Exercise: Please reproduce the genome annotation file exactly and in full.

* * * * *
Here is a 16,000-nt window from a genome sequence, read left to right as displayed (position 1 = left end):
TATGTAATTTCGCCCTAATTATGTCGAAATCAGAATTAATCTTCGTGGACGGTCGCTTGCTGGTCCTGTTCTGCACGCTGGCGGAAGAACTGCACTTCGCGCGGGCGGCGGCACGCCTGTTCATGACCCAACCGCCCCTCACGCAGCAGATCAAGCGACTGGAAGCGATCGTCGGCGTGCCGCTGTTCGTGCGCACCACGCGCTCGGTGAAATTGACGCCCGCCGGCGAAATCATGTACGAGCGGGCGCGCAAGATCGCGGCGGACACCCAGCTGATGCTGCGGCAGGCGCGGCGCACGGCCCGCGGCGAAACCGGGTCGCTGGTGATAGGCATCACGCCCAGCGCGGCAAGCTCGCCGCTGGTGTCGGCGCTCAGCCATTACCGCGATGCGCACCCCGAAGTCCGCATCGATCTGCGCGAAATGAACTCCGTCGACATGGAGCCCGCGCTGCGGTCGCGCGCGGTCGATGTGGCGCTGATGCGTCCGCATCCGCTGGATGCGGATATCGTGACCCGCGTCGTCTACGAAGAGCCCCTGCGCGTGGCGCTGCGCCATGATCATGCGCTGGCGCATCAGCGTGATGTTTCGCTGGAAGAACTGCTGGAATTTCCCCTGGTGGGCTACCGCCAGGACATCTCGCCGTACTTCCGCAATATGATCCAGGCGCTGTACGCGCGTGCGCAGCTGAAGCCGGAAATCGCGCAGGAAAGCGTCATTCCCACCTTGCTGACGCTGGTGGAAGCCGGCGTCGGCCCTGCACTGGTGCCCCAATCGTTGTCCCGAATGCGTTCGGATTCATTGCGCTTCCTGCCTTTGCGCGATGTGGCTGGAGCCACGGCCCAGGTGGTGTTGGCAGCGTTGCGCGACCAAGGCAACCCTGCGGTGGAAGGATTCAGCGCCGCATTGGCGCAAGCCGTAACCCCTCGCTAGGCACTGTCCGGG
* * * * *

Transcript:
Here is a 16,000-nt window from a genome sequence, read left to right as displayed (position 1 = left end):
TATGTAATTTCGCCCTAATTATGTCGAAATCAGAATTAATCTTCGTGGACGGTCGCTTGCTGGTCCTGTTCTGCACGCTGGCGGAAGAACTGCACTTCGCGCGGGCGGCGGCACGCCTGTTCATGACCCAACCGCCCCTCACGCAGCAGATCAAGCGACTGGAAGCGATCGTCGGCGTGCCGCTGTTCGTGCGCACCACGCGCTCGGTGAAATTGACGCCCGCCGGCGAAATCATGTACGAGCGGGCGCGCAAGATCGCGGCGGACACCCAGCTGATGCTGCGGCAGGCGCGGCGCACGGCCCGCGGCGAAACCGGGTCGCTGGTGATAGGCATCACGCCCAGCGCGGCAAGCTCGCCGCTGGTGTCGGCGCTCAGCCATTACCGCGATGCGCACCCCGAAGTCCGCATCGATCTGCGCGAAATGAACTCCGTCGACATGGAGCCCGCGCTGCGGTCGCGCGCGGTCGATGTGGCGCTGATGCGTCCGCATCCGCTGGATGCGGATATCGTGACCCGCGTCGTCTACGAAGAGCCCCTGCGCGTGGCGCTGCGCCATGATCATGCGCTGGCGCATCAGCGTGATGTTTCGCTGGAAGAACTGCTGGAATTTCCCCTGGTGGGCTACCGCCAGGACATCTCGCCGTACTTCCGCAATATGATCCAGGCGCTGTACGCGCGTGCGCAGCTGAAGCCGGAAATCGCGCAGGAAAGCGTCATTCCCACCTTGCTGACGCTGGTGGAAGCCGGCGTCGGCCCTGCACTGGTGCCCCAATCGTTGTCCCGAATGCGTTCGGATTCATTGCGCTTCCTGCCTTTGCGCGATGTGGCTGGAGCCACGGCCCAGGTGGTGTTGGCAGCGTTGCGCGACCAAGGCAACCCTGCGGTGGAAGGATTCAGCGCCGCATTGGCGCAAGCCGTAACCCCTCGCTAGGCACTGTCCGGG